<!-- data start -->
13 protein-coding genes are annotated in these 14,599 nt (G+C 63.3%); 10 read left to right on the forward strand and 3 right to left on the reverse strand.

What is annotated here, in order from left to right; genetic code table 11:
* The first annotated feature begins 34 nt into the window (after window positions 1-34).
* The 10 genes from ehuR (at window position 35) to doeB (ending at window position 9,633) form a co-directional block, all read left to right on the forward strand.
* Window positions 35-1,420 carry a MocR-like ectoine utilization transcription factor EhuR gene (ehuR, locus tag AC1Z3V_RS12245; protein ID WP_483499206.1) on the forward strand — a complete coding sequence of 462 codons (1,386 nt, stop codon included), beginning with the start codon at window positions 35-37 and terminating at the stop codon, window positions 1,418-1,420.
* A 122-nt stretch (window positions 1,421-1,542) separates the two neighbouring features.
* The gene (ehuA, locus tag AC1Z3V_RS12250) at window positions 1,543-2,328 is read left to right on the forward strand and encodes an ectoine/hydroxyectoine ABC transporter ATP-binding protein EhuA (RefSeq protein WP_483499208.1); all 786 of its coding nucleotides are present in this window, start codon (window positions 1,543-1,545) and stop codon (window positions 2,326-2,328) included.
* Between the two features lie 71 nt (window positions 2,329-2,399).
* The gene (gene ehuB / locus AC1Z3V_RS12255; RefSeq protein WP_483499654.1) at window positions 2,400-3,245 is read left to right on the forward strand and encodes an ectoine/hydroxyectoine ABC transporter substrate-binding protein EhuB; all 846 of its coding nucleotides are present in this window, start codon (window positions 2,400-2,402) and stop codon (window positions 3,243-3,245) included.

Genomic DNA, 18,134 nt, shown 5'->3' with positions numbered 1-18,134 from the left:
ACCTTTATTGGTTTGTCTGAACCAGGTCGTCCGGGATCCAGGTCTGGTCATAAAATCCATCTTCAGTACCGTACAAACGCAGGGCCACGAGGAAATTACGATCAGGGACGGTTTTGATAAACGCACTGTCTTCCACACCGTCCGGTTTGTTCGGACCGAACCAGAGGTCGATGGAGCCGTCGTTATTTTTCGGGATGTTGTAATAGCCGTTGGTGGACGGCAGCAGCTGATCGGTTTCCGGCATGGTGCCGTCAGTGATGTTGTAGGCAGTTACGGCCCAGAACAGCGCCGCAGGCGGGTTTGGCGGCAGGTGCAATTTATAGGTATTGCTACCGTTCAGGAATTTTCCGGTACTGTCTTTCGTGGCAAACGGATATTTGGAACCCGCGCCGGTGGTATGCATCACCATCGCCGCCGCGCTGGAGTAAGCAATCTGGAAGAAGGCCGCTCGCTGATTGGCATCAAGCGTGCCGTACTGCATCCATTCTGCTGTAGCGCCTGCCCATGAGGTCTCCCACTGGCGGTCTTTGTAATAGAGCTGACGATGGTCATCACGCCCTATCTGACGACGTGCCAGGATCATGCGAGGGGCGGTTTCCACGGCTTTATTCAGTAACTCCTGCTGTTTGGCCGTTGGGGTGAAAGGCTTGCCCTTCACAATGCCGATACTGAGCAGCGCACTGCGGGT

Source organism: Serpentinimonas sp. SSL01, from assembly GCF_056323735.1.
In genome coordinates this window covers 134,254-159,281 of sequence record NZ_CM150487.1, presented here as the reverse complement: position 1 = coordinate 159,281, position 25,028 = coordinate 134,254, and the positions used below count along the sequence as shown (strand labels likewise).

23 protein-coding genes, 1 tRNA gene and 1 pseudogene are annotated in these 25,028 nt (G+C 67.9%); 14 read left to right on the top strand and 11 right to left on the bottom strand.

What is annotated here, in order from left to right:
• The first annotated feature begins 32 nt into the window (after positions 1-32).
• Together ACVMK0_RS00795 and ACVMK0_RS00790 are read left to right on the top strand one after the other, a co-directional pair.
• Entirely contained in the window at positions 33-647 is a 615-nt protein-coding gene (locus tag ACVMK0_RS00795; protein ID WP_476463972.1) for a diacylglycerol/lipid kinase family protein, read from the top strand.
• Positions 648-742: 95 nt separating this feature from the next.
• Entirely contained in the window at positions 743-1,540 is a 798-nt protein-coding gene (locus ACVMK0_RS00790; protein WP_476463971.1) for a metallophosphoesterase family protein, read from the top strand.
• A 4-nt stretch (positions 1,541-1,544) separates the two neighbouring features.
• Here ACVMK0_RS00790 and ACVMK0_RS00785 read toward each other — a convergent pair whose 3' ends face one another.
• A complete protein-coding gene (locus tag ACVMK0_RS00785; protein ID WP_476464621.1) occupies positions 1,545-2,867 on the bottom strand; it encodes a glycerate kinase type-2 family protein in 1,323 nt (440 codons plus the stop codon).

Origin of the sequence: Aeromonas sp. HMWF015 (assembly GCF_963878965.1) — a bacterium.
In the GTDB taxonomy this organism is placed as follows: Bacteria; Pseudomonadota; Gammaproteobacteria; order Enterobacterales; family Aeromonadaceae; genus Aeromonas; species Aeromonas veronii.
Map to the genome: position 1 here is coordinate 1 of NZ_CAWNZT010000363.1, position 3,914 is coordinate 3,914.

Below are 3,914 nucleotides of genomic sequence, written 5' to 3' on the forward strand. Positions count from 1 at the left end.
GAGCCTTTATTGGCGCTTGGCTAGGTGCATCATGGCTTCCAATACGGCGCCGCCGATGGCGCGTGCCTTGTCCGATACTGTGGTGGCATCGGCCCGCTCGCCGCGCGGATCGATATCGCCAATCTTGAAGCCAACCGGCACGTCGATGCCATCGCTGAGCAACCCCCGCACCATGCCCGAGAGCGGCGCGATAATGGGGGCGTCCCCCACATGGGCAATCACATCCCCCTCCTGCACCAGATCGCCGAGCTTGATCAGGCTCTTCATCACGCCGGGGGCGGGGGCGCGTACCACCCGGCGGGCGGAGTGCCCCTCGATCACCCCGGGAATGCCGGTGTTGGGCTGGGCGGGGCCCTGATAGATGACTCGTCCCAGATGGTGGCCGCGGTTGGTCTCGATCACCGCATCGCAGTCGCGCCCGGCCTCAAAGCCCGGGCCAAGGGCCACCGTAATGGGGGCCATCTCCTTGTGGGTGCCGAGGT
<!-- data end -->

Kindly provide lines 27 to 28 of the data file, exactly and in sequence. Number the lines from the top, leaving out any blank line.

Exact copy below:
Below are 3,914 nucleotides of genomic sequence, written 5' to 3' on the forward strand. Positions count from 1 at the left end.
GAGCCTTTATTGGCGCTTGGCTAGGTGCATCATGGCTTCCAATACGGCGCCGCCGATGGCGCGTGCCTTGTCCGATACTGTGGTGGCATCGGCCCGCTCGCCGCGCGGATCGATATCGCCAATCTTGAAGCCAACCGGCACGTCGATGCCATCGCTGAGCAACCCCCGCACCATGCCCGAGAGCGGCGCGATAATGGGGGCGTCCCCCACATGGGCAATCACATCCCCCTCCTGCACCAGATCGCCGAGCTTGATCAGGCTCTTCATCACGCCGGGGGCGGGGGCGCGTACCACCCGGCGGGCGGAGTGCCCCTCGATCACCCCGGGAATGCCGGTGTTGGGCTGGGCGGGGCCCTGATAGATGACTCGTCCCAGATGGTGGCCGCGGTTGGTCTCGATCACCGCATCGCAGTCGCGCCCGGCCTCAAAGCCCGGGCCAAGGGCCACCGTAATGGGGGCCATCTCCTTGTGGGTGCCGAGGT